Anglicans obsess about gay bishops -- yet again

It’s time to move on from pettiness and prurience.

I used to know a couple of journalists who took such an obsessive and prurient interest in whether people they wrote about were homosexual or not that gay colleagues wondered if this supposedly straight pair were themselves harbouring secretive same-sex desires.

The same appears to apply to the Church of England and the worldwide Anglican Communion, many of whose members give the impression that nothing matters more to them than what their priests get up to in the privacy of their own bedrooms.

I refer, of course, to the news that Jeffrey John, the Dean of St Albans, has been blocked from becoming Bishop of Southwark after being shortlisted for the post -- because he is gay. This is the second time he has been deprived of the opportunity to wear a mitre, as he had to stand down after being appointed suffragan Bishop of Reading in 2003 on the same grounds.

What makes the current fuss all the more absurd is that John, though in a long-term partnership, is celibate -- which means he doesn't get up to anything in his bedroom anyway. As William Oddie, a former Anglican priest and ex-editor of the Catholic Herald, writes for that newspaper:

The point about Dr John is that he is "celibate": and by that he means that he and his long-term partner are chaste, that they abstain from any kind of sexual act. In other words, his behaviour is entirely consistent with Article 2359 of the Catechism of the Catholic Church, which teaches that "Homosexual persons are called to chastity" and that "By the virtues of self-mastery that teach them inner freedom . . . they can and should gradually and resolutely approach Christian perfection".

In other words, his behaviour is an example of chastity for other homosexuals to follow, not an encouragement to clerical promiscuity. Dr John is a man of integrity . . . if the Anglican Church is split from top to bottom over his appointment to Southwark (which I trust will now take place) it deserves to be, as a punishment for its gross theological incoherence.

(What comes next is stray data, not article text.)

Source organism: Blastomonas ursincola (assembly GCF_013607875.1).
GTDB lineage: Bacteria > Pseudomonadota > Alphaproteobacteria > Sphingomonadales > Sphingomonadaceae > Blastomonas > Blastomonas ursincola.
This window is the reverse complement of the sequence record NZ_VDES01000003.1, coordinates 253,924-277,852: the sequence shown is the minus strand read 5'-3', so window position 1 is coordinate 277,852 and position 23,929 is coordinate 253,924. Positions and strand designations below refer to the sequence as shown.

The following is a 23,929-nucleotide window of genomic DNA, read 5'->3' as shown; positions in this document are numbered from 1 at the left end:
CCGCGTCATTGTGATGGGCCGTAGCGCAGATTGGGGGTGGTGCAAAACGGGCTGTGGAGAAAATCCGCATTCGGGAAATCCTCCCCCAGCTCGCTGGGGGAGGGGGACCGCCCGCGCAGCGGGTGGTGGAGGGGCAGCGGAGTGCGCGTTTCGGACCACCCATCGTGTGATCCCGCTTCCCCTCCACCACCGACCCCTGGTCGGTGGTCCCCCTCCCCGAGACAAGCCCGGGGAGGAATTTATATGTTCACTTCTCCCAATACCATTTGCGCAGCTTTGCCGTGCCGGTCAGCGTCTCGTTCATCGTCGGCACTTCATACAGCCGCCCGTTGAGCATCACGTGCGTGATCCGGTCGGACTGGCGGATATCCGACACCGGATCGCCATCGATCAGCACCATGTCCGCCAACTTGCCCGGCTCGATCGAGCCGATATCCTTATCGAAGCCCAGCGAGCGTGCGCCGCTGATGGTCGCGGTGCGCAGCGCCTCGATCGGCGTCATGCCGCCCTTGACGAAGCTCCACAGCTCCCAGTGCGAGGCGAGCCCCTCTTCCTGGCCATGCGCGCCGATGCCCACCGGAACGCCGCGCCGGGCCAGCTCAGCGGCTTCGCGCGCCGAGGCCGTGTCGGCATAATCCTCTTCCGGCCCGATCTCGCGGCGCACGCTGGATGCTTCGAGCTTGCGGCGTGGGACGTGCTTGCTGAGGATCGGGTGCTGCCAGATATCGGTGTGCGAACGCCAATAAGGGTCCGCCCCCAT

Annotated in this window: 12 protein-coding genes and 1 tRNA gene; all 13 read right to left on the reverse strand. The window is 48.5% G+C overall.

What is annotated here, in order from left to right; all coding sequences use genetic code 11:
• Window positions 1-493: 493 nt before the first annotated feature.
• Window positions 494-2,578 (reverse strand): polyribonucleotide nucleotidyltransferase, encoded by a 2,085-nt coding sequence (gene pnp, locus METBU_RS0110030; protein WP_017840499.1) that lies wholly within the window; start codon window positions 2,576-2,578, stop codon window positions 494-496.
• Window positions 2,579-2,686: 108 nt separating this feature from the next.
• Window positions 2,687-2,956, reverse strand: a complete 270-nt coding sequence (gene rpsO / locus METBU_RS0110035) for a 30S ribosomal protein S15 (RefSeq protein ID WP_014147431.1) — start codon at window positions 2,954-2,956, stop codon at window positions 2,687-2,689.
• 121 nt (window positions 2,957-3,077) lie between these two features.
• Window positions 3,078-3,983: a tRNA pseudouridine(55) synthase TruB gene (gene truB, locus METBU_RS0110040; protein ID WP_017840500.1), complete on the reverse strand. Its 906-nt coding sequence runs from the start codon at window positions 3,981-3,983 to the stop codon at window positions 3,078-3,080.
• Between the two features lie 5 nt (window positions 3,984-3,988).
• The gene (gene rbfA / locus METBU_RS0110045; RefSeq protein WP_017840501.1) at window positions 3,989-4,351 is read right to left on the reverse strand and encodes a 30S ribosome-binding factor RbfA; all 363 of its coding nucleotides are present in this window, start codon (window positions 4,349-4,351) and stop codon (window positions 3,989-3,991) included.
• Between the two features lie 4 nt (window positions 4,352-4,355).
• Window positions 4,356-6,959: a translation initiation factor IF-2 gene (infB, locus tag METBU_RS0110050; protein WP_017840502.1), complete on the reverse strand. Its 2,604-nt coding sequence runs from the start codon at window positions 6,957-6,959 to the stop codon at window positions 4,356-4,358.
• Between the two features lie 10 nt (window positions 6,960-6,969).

If Dr John had been appointed to the see of Southwark, he would have followed in the footsteps of Mervyn Stockwood, another gay but celibate bishop whose colourful and campaigning style led him to enjoy a public popularity and renown few prelates could hope for today. We have even had a far more senior Church figure -- David Hope, the former archbishop of York -- admitting that his sexuality was "a grey area". Really, one can't help but feel that the C of E has far bigger problems on which to concentrate.

Or is it, as a column in the Times put it a few years ago, that: "Homophobia really does mean fear of the same. Look at those institutions in Britain most hostile to equality for gay men and women -- the Church of England and the Tory party. One thing unites them. Gay people are strikingly over-represented in their ranks."

But, the article goes on to argue,

if homosexuality were an elementary matter of free will, there would be every reason for both the Conservative Party and the Church to smile on its embrace. It is seldom observed, as it should be, that one of the principal reasons fiercely liberal New York turned Republican is that its nightclubbing, high-earning, aesthetically conscious gay citizens were those most agitated about violent street crime, wasted taxes and urban squalor in Manhattan. It is rarely noticed, as it should be, that homosexual clergy, unencumbered by family and animated by compassion, are those most likely to be found in those difficult urban areas of London or Liverpool where the Gospel most needs to be heard.

That goes for Southwark, too. Perhaps opponents of John's appointment might care to discuss that with the author of the article. Their paths are quite likely to cross at some point, after all, as faith schools come under his purview -- for the piece was written by none other than that hard man of the traditionalist right, the Education Secretary, Michael Gove.

If he can take that view, isn't it time Anglicans grew up?

Sholto Byrnes is a Contributing Editor to the New Statesman
Felipe Araujo
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Hull revisited: What happens when a Brexit stronghold becomes City of Culture?

We report from Hull, to find out if you can replace the kind of nostalgia that led to a Leave vote with cultural investment.

At 75 metres long, the offshore wind turbine blade erected across Queen Victoria Square, in the heart of Hull, is a sculpture intended to mark a new chapter in the city’s history. For the next 12 months, Hull, a city of more than a quarter of a million people in the northeast of England, will be the UK’s City of Culture.